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PuzzleNation Product Review: Lunar Landing

all-lunar-6802-hiresspill

[Note: I received a free copy of this puzzle in exchange for a fair, unbiased review. Due diligence, full disclosure, and all that.]

ThinkFun has emerged as the premiere vendor of logic puzzles for solvers of all ages. Whether they’re challenging you with marbles, lasers, or electronic circuits, their complete-the-path games offer lots of puzzly fun.

Their latest offering, Lunar Landing, seems at first to fall into the same pattern, but as you learn the rules and begin tackling the challenge cards included, you quickly realize there’s more than meets the eye at play.

moon_landing_1920x1200_wallpaper

In Lunar Landing, your goal is to pilot the red shuttle to an emergency entry port in the center of the landing grid. Sounds easy enough, right? But the twist is how you get there.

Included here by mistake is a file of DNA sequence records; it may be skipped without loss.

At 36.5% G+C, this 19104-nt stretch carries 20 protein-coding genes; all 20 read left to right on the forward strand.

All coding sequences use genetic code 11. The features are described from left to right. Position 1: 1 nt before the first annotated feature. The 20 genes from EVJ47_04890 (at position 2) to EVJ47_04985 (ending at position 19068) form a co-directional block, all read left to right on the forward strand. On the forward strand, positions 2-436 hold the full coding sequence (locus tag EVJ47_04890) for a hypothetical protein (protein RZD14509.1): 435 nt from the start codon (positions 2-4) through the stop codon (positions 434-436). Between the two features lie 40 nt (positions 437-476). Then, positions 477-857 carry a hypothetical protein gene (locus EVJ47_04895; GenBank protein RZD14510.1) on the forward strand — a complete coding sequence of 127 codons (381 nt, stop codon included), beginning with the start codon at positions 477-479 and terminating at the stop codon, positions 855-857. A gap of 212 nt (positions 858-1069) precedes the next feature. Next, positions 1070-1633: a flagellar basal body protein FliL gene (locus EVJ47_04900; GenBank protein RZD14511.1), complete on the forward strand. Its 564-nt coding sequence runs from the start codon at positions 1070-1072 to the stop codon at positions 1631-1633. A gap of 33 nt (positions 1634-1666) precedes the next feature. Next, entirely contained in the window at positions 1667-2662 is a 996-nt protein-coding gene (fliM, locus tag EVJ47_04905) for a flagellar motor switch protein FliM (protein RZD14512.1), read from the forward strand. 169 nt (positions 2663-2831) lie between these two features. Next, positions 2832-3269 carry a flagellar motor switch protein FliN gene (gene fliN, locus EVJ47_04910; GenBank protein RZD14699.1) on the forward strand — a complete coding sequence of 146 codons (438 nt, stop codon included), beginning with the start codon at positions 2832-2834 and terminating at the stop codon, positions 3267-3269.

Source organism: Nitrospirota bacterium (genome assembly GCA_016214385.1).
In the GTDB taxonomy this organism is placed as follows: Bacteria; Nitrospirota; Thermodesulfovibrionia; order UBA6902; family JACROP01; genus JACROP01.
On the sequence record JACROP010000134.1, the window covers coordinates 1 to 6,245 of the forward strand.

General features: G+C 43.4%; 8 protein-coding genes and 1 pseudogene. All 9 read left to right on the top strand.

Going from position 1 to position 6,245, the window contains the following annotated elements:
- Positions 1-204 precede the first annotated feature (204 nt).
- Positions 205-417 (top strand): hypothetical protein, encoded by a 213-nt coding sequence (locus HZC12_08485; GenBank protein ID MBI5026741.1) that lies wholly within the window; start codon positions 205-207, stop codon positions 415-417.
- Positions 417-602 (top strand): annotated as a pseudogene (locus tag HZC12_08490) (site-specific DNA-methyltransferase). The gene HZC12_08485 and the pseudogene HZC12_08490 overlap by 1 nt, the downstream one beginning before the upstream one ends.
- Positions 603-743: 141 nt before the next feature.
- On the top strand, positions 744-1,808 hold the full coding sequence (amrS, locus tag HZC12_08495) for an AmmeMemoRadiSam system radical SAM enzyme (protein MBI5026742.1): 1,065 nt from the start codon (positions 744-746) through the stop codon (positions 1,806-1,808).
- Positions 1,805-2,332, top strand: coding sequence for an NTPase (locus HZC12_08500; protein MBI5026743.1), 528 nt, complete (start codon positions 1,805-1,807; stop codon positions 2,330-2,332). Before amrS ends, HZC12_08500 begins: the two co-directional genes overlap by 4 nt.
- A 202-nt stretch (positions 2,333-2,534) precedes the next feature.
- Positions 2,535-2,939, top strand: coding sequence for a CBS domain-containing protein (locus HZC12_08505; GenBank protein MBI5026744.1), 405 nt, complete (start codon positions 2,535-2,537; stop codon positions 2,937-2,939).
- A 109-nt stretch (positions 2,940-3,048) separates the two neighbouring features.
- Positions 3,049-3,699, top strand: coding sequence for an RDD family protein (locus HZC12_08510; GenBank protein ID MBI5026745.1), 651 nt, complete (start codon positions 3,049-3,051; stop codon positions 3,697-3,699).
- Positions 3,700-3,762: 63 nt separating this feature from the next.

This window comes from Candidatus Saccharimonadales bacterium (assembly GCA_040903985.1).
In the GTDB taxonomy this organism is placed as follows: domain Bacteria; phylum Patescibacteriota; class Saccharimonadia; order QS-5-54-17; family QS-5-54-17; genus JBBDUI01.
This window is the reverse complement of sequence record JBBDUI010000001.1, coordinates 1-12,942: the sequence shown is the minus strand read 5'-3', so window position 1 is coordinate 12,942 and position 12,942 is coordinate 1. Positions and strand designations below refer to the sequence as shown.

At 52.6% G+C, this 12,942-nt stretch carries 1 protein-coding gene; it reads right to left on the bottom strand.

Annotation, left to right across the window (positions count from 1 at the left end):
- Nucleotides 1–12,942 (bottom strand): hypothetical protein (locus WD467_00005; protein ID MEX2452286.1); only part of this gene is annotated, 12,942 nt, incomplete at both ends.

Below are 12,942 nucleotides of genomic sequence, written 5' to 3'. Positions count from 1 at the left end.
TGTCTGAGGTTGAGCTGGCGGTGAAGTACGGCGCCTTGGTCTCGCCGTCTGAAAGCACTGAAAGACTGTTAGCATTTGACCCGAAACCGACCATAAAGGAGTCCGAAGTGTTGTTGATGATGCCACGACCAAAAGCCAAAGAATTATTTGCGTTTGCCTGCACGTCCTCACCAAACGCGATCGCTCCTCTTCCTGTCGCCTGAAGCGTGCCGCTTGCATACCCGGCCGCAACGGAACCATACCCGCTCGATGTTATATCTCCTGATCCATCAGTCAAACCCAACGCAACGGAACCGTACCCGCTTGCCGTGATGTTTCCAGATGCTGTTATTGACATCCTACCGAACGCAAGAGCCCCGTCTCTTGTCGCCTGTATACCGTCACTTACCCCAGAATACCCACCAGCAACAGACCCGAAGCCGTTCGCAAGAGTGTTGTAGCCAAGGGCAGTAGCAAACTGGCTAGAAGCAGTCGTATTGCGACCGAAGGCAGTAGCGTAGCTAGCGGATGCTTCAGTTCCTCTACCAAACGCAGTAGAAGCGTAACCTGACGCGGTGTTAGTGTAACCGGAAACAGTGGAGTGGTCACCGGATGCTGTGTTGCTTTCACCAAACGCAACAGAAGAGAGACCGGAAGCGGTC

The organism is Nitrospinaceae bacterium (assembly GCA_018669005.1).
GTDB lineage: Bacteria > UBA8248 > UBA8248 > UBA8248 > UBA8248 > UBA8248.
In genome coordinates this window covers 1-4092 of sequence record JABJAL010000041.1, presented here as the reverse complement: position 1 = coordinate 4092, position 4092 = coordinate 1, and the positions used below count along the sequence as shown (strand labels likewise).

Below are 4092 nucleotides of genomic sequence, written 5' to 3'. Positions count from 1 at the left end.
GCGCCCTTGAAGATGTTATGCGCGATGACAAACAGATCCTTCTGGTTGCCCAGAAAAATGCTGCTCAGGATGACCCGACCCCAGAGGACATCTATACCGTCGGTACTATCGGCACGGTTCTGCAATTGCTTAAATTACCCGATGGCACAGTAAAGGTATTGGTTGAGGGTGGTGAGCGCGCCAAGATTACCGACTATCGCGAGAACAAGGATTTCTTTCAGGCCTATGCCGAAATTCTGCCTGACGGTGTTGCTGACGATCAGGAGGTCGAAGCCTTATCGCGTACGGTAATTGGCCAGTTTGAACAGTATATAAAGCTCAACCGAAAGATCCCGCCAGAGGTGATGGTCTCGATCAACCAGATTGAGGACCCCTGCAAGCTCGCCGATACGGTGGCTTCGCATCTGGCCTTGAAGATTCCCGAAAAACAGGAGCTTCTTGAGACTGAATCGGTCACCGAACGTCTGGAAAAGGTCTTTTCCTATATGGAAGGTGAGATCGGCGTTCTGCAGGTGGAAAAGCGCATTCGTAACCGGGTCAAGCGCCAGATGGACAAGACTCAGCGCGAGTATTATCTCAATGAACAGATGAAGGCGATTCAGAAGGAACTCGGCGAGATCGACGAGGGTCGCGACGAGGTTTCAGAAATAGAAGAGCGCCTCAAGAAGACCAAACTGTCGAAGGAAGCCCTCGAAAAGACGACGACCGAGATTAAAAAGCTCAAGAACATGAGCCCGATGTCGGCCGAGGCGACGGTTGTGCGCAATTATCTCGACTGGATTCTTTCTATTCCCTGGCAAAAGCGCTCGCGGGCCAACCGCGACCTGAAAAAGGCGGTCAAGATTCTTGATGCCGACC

Scattered across the landing field are helper bots which help your shuttle move around the landing field. The shuttle can only move toward one of the helper bots in the same row or column. The shuttle must move from helper bot to helper bot until it reaches the emergency entry port.

Because Lunar Landing is set in space, the shuttle can’t just stop wherever it chooses. Once the shuttle is set on a path toward a helper bot, it continues along that path until it reaches that bot. This means you can pass right over the emergency entry port unless there’s a helper bot in the correct position to stop the shuttle on that red square.

solvell

This movement mechanism is the engine behind each of the 40 challenge cards in the deck. Progressing in increasing difficulty from beginner to intermediate to advanced to expert, the challenge cards provide you with the starting layouts for each landing grid. You place the shuttle and helper bots as instructed, and then try to puzzle out how to complete the task at hand.